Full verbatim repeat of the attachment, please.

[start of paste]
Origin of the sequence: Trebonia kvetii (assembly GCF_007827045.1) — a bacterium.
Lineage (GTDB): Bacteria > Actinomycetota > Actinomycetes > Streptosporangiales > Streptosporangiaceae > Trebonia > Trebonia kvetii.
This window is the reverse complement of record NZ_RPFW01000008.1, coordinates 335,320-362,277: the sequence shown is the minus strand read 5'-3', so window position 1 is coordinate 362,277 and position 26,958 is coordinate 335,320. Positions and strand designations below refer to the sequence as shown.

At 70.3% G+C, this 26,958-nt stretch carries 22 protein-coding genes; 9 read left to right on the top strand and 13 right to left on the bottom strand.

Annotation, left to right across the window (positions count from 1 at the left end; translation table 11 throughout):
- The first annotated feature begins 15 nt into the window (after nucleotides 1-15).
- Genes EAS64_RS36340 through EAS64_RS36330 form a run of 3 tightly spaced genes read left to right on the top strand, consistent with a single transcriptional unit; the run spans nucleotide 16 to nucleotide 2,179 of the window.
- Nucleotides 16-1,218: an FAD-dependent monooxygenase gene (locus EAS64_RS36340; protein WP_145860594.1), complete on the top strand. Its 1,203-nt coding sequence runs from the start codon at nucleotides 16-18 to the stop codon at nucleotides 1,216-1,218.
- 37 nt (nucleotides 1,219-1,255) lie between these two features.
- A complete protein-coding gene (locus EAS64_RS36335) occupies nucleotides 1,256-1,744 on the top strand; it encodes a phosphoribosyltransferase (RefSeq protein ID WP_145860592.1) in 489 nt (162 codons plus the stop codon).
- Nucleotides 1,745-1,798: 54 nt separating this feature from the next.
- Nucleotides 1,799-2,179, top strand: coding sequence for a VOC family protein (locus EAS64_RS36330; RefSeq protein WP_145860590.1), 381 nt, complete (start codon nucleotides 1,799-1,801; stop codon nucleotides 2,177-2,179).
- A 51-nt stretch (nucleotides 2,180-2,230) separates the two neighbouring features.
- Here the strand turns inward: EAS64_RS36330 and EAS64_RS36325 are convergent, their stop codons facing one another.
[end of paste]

Origin of the sequence: Trebonia kvetii (assembly GCF_007827045.1) — a bacterium.
Lineage (GTDB): Bacteria > Actinomycetota > Actinomycetes > Streptosporangiales > Streptosporangiaceae > Trebonia > Trebonia kvetii.
This window is the reverse complement of record NZ_RPFW01000008.1, coordinates 335,320-362,277: the sequence shown is the minus strand read 5'-3', so window position 1 is coordinate 362,277 and position 26,958 is coordinate 335,320. Positions and strand designations below refer to the sequence as shown.

At 70.3% G+C, this 26,958-nt stretch carries 22 protein-coding genes; 9 read left to right on the top strand and 13 right to left on the bottom strand.

Annotation, left to right across the window (positions count from 1 at the left end; translation table 11 throughout):
- The first annotated feature begins 15 nt into the window (after nucleotides 1-15).
- Genes EAS64_RS36340 through EAS64_RS36330 form a run of 3 tightly spaced genes read left to right on the top strand, consistent with a single transcriptional unit; the run spans nucleotide 16 to nucleotide 2,179 of the window.
- Nucleotides 16-1,218: an FAD-dependent monooxygenase gene (locus EAS64_RS36340; protein WP_145860594.1), complete on the top strand. Its 1,203-nt coding sequence runs from the start codon at nucleotides 16-18 to the stop codon at nucleotides 1,216-1,218.
- 37 nt (nucleotides 1,219-1,255) lie between these two features.
- A complete protein-coding gene (locus EAS64_RS36335) occupies nucleotides 1,256-1,744 on the top strand; it encodes a phosphoribosyltransferase (RefSeq protein ID WP_145860592.1) in 489 nt (162 codons plus the stop codon).
- Nucleotides 1,745-1,798: 54 nt separating this feature from the next.
- Nucleotides 1,799-2,179, top strand: coding sequence for a VOC family protein (locus EAS64_RS36330; RefSeq protein WP_145860590.1), 381 nt, complete (start codon nucleotides 1,799-1,801; stop codon nucleotides 2,177-2,179).
- A 51-nt stretch (nucleotides 2,180-2,230) separates the two neighbouring features.
- Here the strand turns inward: EAS64_RS36330 and EAS64_RS36325 are convergent, their stop codons facing one another.